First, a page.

Brady Workman is back this week with another blog post. This weeks post will focus on comprehensive vestibular assessment and what that entails.
Recently, I had the opportunity to observe with staff members in the Balance Clinic at the Vanderbilt University Bill Wilkerson Center. Vanderbilt University is a prestigious university with an exemplary Balance Clinic, known worldwide as a leader in the area of vestibular assessment. This was an excellent learning experience for myself and led me to think about vestibular assessment protocols in a university hospital setting compared to what many other clinics routinely perform.
But first a quick review of vestibular system function for clarity
For those unfamiliar, the vestibular system (inner ear balance system) consists of three semicircular canals and two otolith organs. The semicircular canals are the head-turn sensors of the inner ear, while the otolith organs are the linear sensors. The primary role of the vestibular system is to maintain visual clarity with head movements, which it performs by providing reflexive eye movement in response to head movement. The vestibular system also allows for maintenance of upright posture through the vestibular spinal and vestibular collic reflexes, which send reflexive signals to the lower extremities for postural adjustment.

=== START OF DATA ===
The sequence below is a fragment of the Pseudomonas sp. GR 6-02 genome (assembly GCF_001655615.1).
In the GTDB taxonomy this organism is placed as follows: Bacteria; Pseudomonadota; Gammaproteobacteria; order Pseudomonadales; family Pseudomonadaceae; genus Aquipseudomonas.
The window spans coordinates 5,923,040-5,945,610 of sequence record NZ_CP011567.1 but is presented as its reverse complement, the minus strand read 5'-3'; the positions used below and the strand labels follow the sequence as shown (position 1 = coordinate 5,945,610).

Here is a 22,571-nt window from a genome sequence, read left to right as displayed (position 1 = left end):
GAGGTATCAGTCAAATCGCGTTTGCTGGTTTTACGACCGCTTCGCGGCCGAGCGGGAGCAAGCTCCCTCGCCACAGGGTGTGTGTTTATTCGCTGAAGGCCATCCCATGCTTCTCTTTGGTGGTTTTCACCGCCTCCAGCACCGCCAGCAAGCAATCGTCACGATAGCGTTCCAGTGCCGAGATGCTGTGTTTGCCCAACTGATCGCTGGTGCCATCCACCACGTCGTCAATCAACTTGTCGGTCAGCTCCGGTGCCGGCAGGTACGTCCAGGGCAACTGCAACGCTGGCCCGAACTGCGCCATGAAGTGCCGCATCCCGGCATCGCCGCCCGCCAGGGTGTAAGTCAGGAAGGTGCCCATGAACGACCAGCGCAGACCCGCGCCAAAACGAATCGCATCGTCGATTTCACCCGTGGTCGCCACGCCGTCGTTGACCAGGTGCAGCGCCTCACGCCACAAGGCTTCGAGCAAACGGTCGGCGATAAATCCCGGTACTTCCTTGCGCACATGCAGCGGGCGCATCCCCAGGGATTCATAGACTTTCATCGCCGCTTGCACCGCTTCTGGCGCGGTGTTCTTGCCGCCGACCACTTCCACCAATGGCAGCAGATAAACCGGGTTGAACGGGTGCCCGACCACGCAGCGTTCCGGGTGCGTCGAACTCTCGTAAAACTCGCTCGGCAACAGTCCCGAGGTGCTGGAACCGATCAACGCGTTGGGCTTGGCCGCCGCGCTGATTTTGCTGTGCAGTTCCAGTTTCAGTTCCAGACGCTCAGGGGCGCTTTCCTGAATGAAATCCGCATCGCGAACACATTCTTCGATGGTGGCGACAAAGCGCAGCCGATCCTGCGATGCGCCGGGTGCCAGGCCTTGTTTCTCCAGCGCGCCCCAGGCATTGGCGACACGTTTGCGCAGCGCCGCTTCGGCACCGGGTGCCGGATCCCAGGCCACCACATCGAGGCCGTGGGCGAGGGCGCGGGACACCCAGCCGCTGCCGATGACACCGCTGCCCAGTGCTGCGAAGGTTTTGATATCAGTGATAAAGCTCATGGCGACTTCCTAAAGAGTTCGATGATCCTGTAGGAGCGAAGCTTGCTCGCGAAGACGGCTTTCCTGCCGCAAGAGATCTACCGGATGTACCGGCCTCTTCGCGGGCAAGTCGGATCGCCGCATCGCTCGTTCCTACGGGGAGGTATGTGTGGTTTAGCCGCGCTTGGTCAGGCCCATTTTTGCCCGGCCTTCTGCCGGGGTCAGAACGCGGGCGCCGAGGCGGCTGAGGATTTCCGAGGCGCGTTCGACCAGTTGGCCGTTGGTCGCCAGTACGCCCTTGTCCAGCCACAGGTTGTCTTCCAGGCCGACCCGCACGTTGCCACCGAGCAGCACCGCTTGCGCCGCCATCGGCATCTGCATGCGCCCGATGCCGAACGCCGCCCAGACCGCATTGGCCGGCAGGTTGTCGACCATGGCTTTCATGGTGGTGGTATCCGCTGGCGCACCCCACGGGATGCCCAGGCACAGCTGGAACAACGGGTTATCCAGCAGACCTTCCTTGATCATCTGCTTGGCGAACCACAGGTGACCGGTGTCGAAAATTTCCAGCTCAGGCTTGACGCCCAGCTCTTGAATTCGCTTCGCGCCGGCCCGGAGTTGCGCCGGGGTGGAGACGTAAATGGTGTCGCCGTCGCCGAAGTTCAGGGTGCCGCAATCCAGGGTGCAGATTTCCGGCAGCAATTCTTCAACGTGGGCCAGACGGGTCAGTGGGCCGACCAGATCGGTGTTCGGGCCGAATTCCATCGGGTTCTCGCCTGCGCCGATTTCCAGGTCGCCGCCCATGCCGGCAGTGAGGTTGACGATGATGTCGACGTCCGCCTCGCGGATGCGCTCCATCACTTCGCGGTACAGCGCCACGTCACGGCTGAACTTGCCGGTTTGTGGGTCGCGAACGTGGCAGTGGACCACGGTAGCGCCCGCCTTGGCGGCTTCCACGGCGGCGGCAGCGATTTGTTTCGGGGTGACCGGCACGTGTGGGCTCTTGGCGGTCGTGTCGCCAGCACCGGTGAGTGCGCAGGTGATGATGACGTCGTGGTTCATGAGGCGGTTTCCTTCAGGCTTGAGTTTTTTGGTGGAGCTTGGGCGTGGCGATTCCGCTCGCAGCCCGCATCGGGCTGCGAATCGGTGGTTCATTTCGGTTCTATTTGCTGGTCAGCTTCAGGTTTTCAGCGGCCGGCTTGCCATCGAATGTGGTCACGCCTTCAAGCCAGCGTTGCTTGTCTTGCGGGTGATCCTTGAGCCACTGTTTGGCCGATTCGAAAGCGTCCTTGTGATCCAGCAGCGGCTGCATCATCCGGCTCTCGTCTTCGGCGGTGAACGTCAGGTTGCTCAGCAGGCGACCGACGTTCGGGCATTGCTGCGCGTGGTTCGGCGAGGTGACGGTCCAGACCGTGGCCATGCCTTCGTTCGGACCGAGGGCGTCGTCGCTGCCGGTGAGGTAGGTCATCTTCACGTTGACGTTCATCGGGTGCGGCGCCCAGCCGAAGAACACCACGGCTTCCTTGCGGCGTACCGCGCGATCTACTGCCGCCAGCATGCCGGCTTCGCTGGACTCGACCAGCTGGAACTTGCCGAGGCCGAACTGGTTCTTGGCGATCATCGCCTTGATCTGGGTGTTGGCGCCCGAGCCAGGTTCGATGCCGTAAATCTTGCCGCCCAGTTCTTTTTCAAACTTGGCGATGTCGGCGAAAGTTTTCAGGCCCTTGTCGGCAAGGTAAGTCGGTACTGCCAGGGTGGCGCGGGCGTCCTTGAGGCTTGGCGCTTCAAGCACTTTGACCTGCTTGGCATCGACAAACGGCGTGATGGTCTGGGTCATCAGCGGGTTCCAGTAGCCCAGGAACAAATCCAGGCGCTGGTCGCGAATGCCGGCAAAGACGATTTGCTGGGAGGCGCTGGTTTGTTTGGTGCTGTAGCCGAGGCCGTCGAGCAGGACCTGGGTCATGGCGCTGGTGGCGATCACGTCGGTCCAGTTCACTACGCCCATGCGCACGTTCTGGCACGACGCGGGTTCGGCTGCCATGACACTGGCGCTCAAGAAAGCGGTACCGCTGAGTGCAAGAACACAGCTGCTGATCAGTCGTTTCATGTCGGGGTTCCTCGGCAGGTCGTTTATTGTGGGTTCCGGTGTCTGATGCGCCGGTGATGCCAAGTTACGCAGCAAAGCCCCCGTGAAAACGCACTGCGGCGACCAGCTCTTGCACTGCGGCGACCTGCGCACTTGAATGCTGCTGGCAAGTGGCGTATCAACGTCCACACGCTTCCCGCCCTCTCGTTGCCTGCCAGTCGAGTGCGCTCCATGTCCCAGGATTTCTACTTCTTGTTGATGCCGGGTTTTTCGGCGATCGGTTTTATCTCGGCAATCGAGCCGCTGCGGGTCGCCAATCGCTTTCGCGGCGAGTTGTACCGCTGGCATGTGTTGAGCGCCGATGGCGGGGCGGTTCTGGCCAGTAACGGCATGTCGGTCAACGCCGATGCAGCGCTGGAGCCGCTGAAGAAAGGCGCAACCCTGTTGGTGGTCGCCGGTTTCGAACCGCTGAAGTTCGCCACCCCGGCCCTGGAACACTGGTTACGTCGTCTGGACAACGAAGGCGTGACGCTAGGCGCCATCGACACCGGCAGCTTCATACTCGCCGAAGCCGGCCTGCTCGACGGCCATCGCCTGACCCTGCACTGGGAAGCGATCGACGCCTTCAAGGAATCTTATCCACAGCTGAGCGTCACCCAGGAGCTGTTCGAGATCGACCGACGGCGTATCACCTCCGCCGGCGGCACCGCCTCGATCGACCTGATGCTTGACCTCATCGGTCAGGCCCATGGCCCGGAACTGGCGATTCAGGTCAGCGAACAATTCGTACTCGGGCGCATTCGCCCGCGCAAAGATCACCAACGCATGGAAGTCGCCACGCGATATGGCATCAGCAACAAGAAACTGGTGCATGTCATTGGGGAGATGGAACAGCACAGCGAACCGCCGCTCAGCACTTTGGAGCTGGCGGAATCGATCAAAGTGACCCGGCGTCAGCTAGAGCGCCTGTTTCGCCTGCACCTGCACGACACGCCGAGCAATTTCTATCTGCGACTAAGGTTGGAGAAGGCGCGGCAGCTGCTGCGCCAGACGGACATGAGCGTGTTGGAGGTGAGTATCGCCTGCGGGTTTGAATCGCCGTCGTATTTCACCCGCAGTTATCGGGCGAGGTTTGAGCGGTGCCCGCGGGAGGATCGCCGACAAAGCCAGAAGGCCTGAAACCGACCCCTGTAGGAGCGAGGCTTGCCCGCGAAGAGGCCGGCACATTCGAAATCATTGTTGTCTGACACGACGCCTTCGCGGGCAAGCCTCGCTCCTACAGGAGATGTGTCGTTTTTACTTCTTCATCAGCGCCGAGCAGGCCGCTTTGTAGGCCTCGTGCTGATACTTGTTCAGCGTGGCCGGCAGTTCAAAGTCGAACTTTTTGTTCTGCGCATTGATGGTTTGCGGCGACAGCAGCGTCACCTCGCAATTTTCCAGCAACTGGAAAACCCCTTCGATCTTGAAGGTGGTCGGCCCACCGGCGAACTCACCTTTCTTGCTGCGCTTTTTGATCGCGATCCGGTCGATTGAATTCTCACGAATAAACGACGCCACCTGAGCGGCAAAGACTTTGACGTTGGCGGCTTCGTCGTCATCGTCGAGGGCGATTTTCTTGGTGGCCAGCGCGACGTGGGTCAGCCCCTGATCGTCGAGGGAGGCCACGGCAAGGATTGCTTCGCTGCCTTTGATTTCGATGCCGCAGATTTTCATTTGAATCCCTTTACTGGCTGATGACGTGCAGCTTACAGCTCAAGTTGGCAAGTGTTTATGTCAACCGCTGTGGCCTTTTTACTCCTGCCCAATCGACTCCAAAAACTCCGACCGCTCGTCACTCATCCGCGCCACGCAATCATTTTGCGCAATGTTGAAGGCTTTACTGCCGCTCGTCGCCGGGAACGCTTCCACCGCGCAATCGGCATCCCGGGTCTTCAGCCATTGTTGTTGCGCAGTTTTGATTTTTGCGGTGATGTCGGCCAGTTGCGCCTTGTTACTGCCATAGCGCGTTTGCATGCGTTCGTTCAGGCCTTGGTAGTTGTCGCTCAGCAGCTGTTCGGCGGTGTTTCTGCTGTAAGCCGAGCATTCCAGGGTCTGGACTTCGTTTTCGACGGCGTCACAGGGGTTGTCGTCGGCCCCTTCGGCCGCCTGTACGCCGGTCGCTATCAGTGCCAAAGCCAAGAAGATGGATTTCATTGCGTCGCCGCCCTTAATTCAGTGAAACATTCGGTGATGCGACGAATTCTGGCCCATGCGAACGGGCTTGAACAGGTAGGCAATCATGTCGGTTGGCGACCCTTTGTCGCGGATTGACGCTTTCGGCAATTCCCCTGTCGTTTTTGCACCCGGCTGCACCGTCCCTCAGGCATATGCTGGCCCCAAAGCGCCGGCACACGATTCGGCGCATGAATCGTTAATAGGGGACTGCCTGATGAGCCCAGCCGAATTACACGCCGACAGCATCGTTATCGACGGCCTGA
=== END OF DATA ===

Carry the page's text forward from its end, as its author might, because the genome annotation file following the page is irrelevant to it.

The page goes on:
What does vestibular assessment entail?
In a university hospital such as Vanderbilt, vestibular assessment protocols are thorough and include the measurement of all five peripheral vestibular end organs within each inner ear. This may be shocking to those not accustomed with vestibular assessment, as it would seem hard to form a professional opinion on the function of ones vestibular system without first measuring all of the vestibular end organs.
However, it has been only in recent years that new assessment techniques such as the vestibular evoked myogenic potential (VEMP) and the video head impulse test (vHIT) have allowed for the assessment of all peripheral vestibular end organs.
Traditionally, vestibular testing has focused on assessment through a grouping of tests known as a videonystagmography (VNG) or electronystagmograpy (ENG). The VNG utilizes infrared video goggles while the ENG utilizes surface skin electrodes; however, both of these recording techniques monitor eye movements. It is key to understand that inner ear disease and some central (brain) dysfunctions generate abnormal patterns of eye movement, which leads to symptoms of dizziness. These eye movements (nystagmus) may be observed with the goggles or electrodes and can then be interpreted.